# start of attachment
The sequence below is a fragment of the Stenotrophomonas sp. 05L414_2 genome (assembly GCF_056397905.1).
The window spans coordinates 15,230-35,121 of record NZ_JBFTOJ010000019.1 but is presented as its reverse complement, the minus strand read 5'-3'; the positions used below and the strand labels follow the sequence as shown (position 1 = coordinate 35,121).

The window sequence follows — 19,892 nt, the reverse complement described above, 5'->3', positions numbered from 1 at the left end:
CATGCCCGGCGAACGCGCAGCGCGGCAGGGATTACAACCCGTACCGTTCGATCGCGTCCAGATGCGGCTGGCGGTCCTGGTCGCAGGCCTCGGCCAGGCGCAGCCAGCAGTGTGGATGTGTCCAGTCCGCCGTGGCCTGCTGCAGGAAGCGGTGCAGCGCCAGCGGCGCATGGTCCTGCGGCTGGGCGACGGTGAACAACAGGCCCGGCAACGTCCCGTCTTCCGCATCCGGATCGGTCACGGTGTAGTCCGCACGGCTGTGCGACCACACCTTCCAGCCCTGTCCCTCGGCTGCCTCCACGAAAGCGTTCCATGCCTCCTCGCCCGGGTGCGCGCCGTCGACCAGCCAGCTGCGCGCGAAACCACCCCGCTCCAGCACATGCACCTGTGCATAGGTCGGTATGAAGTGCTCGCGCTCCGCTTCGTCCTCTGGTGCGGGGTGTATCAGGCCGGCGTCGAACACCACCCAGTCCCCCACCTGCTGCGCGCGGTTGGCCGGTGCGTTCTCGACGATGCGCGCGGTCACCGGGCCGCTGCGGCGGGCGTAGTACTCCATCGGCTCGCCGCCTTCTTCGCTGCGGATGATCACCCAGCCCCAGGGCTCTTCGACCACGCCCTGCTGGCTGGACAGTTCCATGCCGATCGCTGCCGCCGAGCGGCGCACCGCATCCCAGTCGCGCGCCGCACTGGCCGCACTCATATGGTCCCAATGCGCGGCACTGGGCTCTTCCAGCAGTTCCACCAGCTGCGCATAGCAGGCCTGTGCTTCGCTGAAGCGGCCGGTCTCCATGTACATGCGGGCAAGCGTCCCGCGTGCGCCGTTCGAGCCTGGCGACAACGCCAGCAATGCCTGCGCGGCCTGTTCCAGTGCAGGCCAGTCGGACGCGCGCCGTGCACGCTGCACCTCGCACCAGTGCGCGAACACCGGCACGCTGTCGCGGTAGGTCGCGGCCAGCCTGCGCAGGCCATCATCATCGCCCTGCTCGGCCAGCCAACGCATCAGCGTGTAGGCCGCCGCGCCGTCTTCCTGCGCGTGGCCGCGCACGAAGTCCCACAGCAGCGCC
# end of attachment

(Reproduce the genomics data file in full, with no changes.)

The sequence below is a fragment of the Stenotrophomonas sp. 05L414_2 genome (assembly GCF_056397905.1).
The window spans coordinates 15,230-35,121 of record NZ_JBFTOJ010000019.1 but is presented as its reverse complement, the minus strand read 5'-3'; the positions used below and the strand labels follow the sequence as shown (position 1 = coordinate 35,121).

The window sequence follows — 19,892 nt, the reverse complement described above, 5'->3', positions numbered from 1 at the left end:
CATGCCCGGCGAACGCGCAGCGCGGCAGGGATTACAACCCGTACCGTTCGATCGCGTCCAGATGCGGCTGGCGGTCCTGGTCGCAGGCCTCGGCCAGGCGCAGCCAGCAGTGTGGATGTGTCCAGTCCGCCGTGGCCTGCTGCAGGAAGCGGTGCAGCGCCAGCGGCGCATGGTCCTGCGGCTGGGCGACGGTGAACAACAGGCCCGGCAACGTCCCGTCTTCCGCATCCGGATCGGTCACGGTGTAGTCCGCACGGCTGTGCGACCACACCTTCCAGCCCTGTCCCTCGGCTGCCTCCACGAAAGCGTTCCATGCCTCCTCGCCCGGGTGCGCGCCGTCGACCAGCCAGCTGCGCGCGAAACCACCCCGCTCCAGCACATGCACCTGTGCATAGGTCGGTATGAAGTGCTCGCGCTCCGCTTCGTCCTCTGGTGCGGGGTGTATCAGGCCGGCGTCGAACACCACCCAGTCCCCCACCTGCTGCGCGCGGTTGGCCGGTGCGTTCTCGACGATGCGCGCGGTCACCGGGCCGCTGCGGCGGGCGTAGTACTCCATCGGCTCGCCGCCTTCTTCGCTGCGGATGATCACCCAGCCCCAGGGCTCTTCGACCACGCCCTGCTGGCTGGACAGTTCCATGCCGATCGCTGCCGCCGAGCGGCGCACCGCATCCCAGTCGCGCGCCGCACTGGCCGCACTCATATGGTCCCAATGCGCGGCACTGGGCTCTTCCAGCAGTTCCACCAGCTGCGCATAGCAGGCCTGTGCTTCGCTGAAGCGGCCGGTCTCCATGTACATGCGGGCAAGCGTCCCGCGTGCGCCGTTCGAGCCTGGCGACAACGCCAGCAATGCCTGCGCGGCCTGTTCCAGTGCAGGCCAGTCGGACGCGCGCCGTGCACGCTGCACCTCGCACCAGTGCGCGAACACCGGCACGCTGTCGCGGTAGGTCGCGGCCAGCCTGCGCAGGCCATCATCATCGCCCTGCTCGGCCAGCCAACGCATCAGCGTGTAGGCCGCCGCGCCGTCTTCCTGCGCGTGGCCGCGCACGAAGTCCCACAGCAGCGCC